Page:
Amendment V isn’t the boon that Democrats think it would be.

If you recall the article that Democrat Jay Davis wrote a short time back about how Amendment V style primaries haven’t worked out how the promoters thought they would, one only has to look to recent primaries to see how it would most likely shake out in South Dakota.

Case in point, the 1994 South Dakota Gubernatorial election.

This was the election by which Governor Bill Janklow returned to the office after a hiatus, and won a primary over Governor Walter Dale Miller who was running after serving out the term of Governor George Mickelson.   At the same time on the Democrat side, Jim Beddow ran against Red Allen of Yankton, and PUC Commissioner Jim Burg.

Beddow faced Janklow in the fall, losing at about 41% to Janklow’s 55%, with Libertarian Nathan Barton picking up 4%.

If we had laws in place similar to Amendment V back then?

Republican Bill Janklow 57,221
Republican Walter D. Miller 48,754
Democratic Jim Beddow 29,082
Democratic Carrol V. Allen 12,184
Democratic Jim Burg 11,181

The primary would have given South Dakota the choice of these gentlemen, plus possibly Libertarian Barton who ran in the fall General election.

Who would have advanced to the fall election after an Amendment V primary?  Given that it’s the two top vote recipients…..

Republican Bill Janklow 57,221
Republican Walter D. Miller 48,754

The two Republicans would have gotten to fight it out all over again, because Jim Beddow couldn’t get more people to vote for him than the person who finished second in the GOP contest.  And forget the libertarian, or any independent in the fall – they would have not gotten the opportunity.

One of the arguments that Amendment V proponents use is that the Amendment V Primary will cause “more moderate candidates” to be elected to office.  I don’t know that I’d consider Walt or Bill anything less than conservative in their approach.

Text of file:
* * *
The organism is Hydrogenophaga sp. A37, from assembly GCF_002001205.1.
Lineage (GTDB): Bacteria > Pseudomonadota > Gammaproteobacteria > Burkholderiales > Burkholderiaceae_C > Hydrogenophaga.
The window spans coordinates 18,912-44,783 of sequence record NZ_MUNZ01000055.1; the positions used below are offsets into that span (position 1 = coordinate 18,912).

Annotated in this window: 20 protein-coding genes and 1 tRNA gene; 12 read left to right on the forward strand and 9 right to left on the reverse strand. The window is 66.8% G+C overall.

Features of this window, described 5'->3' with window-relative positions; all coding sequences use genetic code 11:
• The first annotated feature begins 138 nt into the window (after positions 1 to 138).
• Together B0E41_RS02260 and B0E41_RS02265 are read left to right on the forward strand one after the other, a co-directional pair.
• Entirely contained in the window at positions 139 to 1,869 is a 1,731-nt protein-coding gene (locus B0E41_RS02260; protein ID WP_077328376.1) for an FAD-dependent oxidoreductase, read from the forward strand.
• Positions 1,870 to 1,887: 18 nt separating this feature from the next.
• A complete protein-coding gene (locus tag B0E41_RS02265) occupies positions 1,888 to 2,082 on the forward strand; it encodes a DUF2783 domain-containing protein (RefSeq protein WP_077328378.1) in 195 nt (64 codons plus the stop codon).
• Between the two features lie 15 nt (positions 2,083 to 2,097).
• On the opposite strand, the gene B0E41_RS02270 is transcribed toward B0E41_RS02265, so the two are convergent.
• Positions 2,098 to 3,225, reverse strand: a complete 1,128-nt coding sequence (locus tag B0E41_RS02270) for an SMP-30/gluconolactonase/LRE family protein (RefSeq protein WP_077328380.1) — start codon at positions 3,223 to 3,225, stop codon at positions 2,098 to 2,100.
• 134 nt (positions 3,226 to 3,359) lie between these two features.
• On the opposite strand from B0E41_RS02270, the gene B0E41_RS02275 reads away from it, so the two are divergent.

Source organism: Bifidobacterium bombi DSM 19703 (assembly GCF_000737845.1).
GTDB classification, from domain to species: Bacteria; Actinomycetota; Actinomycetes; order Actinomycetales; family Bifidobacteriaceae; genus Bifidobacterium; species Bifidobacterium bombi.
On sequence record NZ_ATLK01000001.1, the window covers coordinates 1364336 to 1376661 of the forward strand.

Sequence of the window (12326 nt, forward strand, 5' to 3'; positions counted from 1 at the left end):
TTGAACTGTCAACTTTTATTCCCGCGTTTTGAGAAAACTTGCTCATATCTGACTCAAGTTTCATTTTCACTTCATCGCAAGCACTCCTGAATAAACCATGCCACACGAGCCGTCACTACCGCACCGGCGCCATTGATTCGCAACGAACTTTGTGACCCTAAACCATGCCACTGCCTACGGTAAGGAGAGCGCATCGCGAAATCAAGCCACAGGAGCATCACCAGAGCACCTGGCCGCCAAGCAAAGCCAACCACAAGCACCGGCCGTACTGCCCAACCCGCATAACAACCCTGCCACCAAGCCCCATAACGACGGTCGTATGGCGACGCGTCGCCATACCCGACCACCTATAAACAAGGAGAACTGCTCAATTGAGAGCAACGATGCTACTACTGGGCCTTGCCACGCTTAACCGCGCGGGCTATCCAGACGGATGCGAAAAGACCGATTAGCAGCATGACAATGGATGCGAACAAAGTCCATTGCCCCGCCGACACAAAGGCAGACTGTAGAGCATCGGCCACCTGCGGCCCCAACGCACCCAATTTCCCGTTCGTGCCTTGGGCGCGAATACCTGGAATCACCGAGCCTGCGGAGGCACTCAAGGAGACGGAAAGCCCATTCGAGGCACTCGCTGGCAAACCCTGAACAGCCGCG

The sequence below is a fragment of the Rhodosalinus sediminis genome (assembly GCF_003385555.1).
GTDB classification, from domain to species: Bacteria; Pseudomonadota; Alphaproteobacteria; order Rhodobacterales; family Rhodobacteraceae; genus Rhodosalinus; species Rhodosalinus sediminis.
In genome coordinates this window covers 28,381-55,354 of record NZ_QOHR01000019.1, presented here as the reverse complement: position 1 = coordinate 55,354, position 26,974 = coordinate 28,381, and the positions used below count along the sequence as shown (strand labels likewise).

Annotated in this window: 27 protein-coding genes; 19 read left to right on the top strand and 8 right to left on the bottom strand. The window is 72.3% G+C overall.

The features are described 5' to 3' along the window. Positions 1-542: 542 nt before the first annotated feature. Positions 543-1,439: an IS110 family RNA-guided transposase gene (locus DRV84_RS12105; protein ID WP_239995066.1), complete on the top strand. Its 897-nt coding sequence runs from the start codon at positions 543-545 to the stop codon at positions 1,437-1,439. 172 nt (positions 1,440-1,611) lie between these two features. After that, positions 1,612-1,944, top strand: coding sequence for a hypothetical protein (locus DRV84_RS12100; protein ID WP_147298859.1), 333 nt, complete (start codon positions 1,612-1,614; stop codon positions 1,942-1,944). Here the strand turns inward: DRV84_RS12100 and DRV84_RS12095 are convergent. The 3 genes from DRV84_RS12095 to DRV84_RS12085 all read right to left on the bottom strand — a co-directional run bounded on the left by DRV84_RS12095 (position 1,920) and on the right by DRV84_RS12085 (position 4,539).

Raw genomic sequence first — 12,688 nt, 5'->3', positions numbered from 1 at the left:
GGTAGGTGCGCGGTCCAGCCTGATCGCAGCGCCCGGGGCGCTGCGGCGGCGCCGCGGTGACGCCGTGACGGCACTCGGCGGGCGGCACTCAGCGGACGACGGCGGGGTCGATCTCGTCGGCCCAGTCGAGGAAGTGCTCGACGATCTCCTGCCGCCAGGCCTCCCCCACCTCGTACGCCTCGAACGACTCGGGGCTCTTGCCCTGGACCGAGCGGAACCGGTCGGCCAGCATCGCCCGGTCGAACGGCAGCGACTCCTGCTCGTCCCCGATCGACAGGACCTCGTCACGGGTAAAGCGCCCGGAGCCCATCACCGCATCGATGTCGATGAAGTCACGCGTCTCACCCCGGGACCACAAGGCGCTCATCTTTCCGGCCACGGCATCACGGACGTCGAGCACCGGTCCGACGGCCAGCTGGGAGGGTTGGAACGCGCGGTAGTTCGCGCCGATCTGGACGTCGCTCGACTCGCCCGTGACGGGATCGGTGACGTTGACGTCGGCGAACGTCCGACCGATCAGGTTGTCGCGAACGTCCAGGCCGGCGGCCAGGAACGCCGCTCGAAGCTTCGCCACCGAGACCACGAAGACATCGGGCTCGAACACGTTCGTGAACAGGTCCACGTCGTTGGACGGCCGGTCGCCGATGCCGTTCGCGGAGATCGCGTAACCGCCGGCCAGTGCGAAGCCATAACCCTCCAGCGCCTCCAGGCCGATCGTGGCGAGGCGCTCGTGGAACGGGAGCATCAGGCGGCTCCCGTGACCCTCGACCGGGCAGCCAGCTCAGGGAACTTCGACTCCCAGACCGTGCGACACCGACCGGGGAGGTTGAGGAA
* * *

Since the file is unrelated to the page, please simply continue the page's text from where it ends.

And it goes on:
And despite the wool that Amendment V supporters are trying to pull over our eyes – they’re not going to bring back “the good old days” for Democrat. Unless they change their ways, it’s just not going to happen.

In South Dakota, there’s a reason all of our statewide elected officials are Republicans. They’ve reflected the values of the people who have elected them, and they’ve run effective campaigns. In many cases – especially in recent years – Democrats have not offered statewide candidates who reflect the values of the electorate, and organizationally, the party has fallen apart.

As fewer and fewer South Dakotans want to identify with Democrat policies from Washington and the Democrat’s liberal elite, the opposing party has suffered greatly.

Again, these societal changes in our state are not through any machinations of South Dakota’s majority party, but because traditional Democrats who thought their party represented the little guy now see Democrats trying to things such as regulate the water in their culvert at a federal level, mandate that their local schools allow boys in girls locker rooms, and force them to buy insurance they don’t want.

That’s not anything that happened in the country they grew up in, and they view it as part of an ever more intrusive government.

Some might argue the shift started when Democrats began identifying themselves as the party of abortion, and Republicans became the party of life. And as the policies that parties identified with became more polarized, so did people.

And in church going South Dakota, that resulted in significant losses that all the primary election modification and other attempted electoral tricks in the world can’t reverse.

2 Replies to “Amendment V isn’t the boon that Democrats think it would be.”

  1. Troy Jones

    I think you should consider the 2014 Governor Primary. Lora Hubbel almost beat Susan Wismer (within 1,115 votes).

    This is actually the biggest scam on Independent Candidates. They will have virtually not chance to appear on a General Election Ballot (unless of course we haven’t seen the worst of the implosion of the SD Dem. Party).